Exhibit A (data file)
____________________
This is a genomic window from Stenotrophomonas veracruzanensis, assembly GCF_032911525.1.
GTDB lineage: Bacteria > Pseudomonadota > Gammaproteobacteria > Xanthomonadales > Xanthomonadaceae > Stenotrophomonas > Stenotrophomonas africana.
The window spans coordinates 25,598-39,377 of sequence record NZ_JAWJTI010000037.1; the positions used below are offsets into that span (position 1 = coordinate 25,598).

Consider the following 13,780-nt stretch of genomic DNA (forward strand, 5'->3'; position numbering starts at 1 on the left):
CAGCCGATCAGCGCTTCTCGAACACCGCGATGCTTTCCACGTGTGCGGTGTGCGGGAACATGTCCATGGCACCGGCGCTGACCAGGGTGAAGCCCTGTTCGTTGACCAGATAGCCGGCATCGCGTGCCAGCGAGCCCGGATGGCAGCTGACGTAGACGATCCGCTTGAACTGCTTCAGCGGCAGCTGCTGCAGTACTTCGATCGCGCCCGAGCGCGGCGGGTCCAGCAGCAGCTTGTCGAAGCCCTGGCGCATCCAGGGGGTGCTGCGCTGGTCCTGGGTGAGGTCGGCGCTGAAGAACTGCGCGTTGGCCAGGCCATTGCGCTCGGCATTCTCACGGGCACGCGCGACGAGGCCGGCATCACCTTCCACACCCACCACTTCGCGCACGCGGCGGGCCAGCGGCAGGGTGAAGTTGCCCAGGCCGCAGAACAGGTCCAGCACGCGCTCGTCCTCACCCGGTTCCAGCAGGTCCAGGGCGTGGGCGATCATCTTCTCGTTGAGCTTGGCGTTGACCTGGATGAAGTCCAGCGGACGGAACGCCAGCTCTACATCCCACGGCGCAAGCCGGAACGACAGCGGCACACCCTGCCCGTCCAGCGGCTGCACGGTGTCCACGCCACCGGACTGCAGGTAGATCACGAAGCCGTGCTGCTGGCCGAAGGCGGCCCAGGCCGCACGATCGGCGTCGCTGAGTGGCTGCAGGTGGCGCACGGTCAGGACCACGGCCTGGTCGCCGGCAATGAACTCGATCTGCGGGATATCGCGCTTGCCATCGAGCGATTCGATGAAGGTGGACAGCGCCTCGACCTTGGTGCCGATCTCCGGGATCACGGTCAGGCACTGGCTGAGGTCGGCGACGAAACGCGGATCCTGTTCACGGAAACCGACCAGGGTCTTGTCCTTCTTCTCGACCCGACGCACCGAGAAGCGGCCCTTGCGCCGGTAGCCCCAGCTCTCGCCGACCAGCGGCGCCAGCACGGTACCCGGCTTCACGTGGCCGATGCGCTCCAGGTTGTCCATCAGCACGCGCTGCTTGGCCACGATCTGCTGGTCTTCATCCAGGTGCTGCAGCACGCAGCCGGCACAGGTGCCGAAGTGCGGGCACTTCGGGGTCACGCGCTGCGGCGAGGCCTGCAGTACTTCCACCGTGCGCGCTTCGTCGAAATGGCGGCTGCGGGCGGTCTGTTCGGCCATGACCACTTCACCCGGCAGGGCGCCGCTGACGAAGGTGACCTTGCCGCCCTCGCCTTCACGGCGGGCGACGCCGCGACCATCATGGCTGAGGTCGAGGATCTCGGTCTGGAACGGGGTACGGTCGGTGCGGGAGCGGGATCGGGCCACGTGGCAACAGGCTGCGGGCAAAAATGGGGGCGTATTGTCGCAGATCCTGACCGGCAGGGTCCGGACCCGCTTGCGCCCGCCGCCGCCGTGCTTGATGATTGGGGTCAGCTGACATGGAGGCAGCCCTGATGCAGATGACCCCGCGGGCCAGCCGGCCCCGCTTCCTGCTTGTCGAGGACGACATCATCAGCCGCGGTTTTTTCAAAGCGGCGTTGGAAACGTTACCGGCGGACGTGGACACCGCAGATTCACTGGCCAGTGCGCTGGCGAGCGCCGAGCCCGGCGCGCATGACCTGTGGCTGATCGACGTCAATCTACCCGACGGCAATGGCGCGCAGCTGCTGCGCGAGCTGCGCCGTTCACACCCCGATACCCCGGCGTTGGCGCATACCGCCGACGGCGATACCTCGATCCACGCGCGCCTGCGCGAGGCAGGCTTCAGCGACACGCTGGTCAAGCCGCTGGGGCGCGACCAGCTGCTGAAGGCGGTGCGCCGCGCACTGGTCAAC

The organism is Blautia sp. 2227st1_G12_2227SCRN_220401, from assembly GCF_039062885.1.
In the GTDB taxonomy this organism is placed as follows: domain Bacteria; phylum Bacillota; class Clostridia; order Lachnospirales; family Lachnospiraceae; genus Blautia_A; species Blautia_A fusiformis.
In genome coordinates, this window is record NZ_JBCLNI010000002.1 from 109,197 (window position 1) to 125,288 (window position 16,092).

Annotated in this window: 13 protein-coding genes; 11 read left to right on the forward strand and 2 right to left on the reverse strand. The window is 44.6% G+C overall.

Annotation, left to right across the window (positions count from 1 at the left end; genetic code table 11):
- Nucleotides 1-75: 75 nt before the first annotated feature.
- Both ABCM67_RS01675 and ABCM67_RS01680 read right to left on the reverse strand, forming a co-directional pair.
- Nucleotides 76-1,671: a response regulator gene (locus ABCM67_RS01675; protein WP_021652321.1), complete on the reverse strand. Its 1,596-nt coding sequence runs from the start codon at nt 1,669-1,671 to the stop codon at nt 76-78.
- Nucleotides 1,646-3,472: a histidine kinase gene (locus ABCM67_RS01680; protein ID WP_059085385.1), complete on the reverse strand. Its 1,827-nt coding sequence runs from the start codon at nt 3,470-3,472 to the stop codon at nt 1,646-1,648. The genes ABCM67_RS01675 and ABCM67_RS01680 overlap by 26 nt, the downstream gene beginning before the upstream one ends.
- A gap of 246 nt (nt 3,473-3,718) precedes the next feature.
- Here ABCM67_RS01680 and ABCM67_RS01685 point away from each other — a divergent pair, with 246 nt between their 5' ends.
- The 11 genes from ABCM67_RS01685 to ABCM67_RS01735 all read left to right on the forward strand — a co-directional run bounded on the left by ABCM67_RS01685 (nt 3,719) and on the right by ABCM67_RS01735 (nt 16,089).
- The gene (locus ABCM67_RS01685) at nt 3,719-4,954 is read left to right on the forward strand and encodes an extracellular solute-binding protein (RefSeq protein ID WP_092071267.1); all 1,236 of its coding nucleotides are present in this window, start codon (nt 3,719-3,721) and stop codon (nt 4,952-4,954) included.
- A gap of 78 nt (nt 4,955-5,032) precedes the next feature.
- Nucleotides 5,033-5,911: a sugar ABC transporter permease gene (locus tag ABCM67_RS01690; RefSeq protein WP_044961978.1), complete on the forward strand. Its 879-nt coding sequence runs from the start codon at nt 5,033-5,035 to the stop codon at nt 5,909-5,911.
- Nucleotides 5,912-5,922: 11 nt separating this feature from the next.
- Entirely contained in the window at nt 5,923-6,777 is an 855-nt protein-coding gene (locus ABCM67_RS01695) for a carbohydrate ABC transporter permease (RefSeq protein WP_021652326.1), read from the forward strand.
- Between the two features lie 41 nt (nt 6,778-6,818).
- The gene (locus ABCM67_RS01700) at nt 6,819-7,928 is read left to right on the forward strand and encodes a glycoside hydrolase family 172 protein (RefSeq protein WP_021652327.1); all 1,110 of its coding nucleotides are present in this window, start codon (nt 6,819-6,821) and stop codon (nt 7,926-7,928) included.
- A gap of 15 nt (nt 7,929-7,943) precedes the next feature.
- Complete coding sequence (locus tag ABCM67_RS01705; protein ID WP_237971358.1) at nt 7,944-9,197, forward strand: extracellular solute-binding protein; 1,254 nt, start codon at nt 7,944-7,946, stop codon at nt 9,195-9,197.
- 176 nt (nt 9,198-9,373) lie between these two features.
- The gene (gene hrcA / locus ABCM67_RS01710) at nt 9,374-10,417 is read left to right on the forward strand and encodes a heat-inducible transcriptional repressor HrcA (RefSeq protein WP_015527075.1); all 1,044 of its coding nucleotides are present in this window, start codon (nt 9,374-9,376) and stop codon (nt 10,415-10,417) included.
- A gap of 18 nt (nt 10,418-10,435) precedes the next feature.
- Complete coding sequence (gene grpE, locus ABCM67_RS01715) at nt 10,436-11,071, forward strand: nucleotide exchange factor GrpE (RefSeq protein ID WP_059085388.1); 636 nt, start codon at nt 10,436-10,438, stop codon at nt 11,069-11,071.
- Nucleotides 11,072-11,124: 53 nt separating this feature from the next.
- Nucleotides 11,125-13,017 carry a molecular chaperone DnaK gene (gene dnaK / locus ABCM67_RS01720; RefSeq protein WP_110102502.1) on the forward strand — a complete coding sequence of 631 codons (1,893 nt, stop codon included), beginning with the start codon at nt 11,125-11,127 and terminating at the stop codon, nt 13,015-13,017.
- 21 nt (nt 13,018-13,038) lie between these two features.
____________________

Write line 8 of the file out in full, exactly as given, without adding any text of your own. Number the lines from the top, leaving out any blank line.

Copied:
In genome coordinates, this window is record NZ_JBCLNI010000002.1 from 109,197 (window position 1) to 125,288 (window position 16,092).